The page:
A recent report suggests that Japan’s government is considering positioning over 1,000 ballistic missiles aimed towards China, a move that would mark a major escalation in tensions between Tokyo and Beijing.
It is unclear if this will ever materialize, given the threat to regional stability it would carry, as well as the limits imposed by Japan’s own constitution, but by this point it is undeniable that geostrategic competition between Japan and China is a new reality.
The two countries may well be vastly economically integrated, but they are old enemies at heart, and their geopolitical ambitions are increasingly clashing across the board.
The rise of China threatens Japan’s once dominant position in Asia, not least in terms of disputed territories, which if Beijing succeeds in retaking, would strategically checkmate Tokyo. While the East China Sea and the disputed Diaoyu/Senkaku Islands is one thing, the biggest and most urgent flashpoint is in fact a topical subject of late: the island of Taiwan.
Japan now makes it publicly known that the continued autonomy of Taiwan is critical to its own survival. Why? Because a reunification of the island with mainland China would result in Beijing gaining maritime dominance around all of Japan’s southwest periphery.
As a result, Japan is upping its own stakes concerning Taiwan. Both before and during the current streak of lawmaker visits to the island, parliamentary delegations from Japan have made similar trips of their own. The recently assassinated Abe Shinzo, an architect of Japan’s current revisionist foreign policy, was a huge supporter of Taiwan and was set to visit the island himself.
Similarly, Taiwan, once under the colonial rule of Japan, which annexed it from China, has also increased its pro-Japan sentiment significantly. The extent of the public mourning it pushed following Abe’s murder was very telling.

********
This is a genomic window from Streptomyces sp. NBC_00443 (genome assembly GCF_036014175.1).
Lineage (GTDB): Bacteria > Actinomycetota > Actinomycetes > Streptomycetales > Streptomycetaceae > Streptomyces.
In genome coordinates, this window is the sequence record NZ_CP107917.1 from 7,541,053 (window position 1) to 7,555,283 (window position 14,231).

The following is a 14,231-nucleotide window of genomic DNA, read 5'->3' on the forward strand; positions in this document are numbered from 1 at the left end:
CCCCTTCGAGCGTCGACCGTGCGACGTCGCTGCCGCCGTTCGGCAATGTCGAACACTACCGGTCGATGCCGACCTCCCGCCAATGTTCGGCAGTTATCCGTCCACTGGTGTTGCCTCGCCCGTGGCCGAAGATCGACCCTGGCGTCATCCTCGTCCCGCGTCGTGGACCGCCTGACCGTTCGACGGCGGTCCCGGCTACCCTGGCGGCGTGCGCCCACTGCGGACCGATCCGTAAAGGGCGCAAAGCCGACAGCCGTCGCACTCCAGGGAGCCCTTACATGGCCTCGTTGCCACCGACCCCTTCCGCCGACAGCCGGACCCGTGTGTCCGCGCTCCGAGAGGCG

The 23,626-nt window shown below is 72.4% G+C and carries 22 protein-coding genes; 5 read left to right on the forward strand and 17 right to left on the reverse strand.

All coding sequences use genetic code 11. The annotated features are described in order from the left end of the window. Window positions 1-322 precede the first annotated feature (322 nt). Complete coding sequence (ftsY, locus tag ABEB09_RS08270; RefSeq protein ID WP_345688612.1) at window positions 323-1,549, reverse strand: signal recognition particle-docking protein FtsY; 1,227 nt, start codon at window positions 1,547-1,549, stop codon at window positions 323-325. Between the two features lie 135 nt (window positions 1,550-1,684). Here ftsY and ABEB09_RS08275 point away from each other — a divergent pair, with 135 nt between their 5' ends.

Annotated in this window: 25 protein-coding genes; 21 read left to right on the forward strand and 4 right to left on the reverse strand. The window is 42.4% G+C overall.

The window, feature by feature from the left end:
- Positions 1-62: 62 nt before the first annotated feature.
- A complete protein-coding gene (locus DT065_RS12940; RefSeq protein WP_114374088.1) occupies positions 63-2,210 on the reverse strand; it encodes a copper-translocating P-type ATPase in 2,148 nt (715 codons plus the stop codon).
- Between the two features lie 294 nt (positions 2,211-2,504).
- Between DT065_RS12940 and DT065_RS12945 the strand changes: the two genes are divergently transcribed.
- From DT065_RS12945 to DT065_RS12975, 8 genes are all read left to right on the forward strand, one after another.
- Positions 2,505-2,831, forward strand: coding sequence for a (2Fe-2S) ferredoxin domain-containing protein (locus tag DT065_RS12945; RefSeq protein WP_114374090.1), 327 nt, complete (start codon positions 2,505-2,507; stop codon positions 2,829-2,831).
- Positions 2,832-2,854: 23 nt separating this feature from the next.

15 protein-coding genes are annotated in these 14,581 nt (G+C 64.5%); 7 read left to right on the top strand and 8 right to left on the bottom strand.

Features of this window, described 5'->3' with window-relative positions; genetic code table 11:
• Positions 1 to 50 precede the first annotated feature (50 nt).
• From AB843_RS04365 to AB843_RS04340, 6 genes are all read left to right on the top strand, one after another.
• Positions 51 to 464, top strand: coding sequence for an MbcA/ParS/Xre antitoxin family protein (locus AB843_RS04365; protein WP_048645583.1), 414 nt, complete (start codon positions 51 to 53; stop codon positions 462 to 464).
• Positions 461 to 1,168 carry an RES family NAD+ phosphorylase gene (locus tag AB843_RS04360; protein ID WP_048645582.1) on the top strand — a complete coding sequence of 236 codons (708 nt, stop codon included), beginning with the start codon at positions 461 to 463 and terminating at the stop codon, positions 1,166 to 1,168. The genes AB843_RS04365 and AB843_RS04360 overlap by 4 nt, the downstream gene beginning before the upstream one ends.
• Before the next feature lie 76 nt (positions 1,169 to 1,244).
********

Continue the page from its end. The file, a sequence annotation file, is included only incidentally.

Then there is the growing speculation as to whether Japan would actually defend Taiwan militarily if China invaded it, given the limitations imposed by the Japanese constitution.
If it wasn’t obvious already, Japan can’t afford to lose Taiwan, despite the One China Policy being a key condition of the resumption of diplomatic relations between the two countries in 1976.
This has put Tokyo in a race against time to try to find loopholes around its current peace-oriented constitution in order to increase its defense spending and attempt to balance against China’s growing military might.
In doing so, it finds support from the other members of the ‘Quad’ group, especially the United States and Australia, who are coordinating to try and contain China.
India is also a critical partner. While New Delhi has distanced itself from the Taiwan issue in a bid to avoid aggravating tensions with China over the disputed border, it nonetheless sees Japan as a long-term strategic partner with a view to Beijing.
Japan also seeks to woo South Korea into this game, a move that is being encouraged by the US. While new right-wing President Yoon Suk Yeol is more willing to cooperate with Japan on the issue of North Korea, expectations of him being an ultra-hawk on China have in fact fizzled out, and he has continued with the cautious approach of his predecessors. When Nancy Pelosi came to town after her notorious Taiwan trip, the Korean president avoided meeting her, even as Japan nonetheless fully embraced her visit.
Japan is undoubtedly the number one and most forward country in support of the United States in Asia.
Yet despite all of this, there are limits to how far it can rock the boat with Beijing, which remains a neighbor, as well as a critical trade and investment partner. Despite the historical enmity between the two, their business ties are very deep. Any hit to the Chinese economy hurts Japan too. Japan can’t afford to lose the Chinese market either, especially when it comes to the export of cars, electronics and other consumer goods.
The Chinese government can be devastatingly effective in whipping up anti-Japanese sentiment on a whim, which can result in mass boycotts and even destruction of property. Such protests last occurred in 2012 over the Senkaku Islands.
This reminds us that despite the backing of the US, Japan is in some ways in a delicate position. China’s economy has long outgrown it; the continuing expansion of its military capabilities is unparalleled.
Chinese nationalist commentator Hu Xijin, the former editor of the Global Times, declared that if Japan dared point 1,000 missiles at China, China would point 5,000 back and target US bases on Japanese soil.
Yet despite that, he said that China-Japan relations above all ought to remain friendly. It isn’t China’s choosing, despite everything, to pursue antagonism along this path.
This poses the question: Can Japan keep up in the bid to protect Taiwan, and fend off China as a whole? It’s not a straightforward task, which is why relations between the two countries will continue to be torn between longstanding rivalry and historical grievances on the one hand, and restraint and interdependency on the other.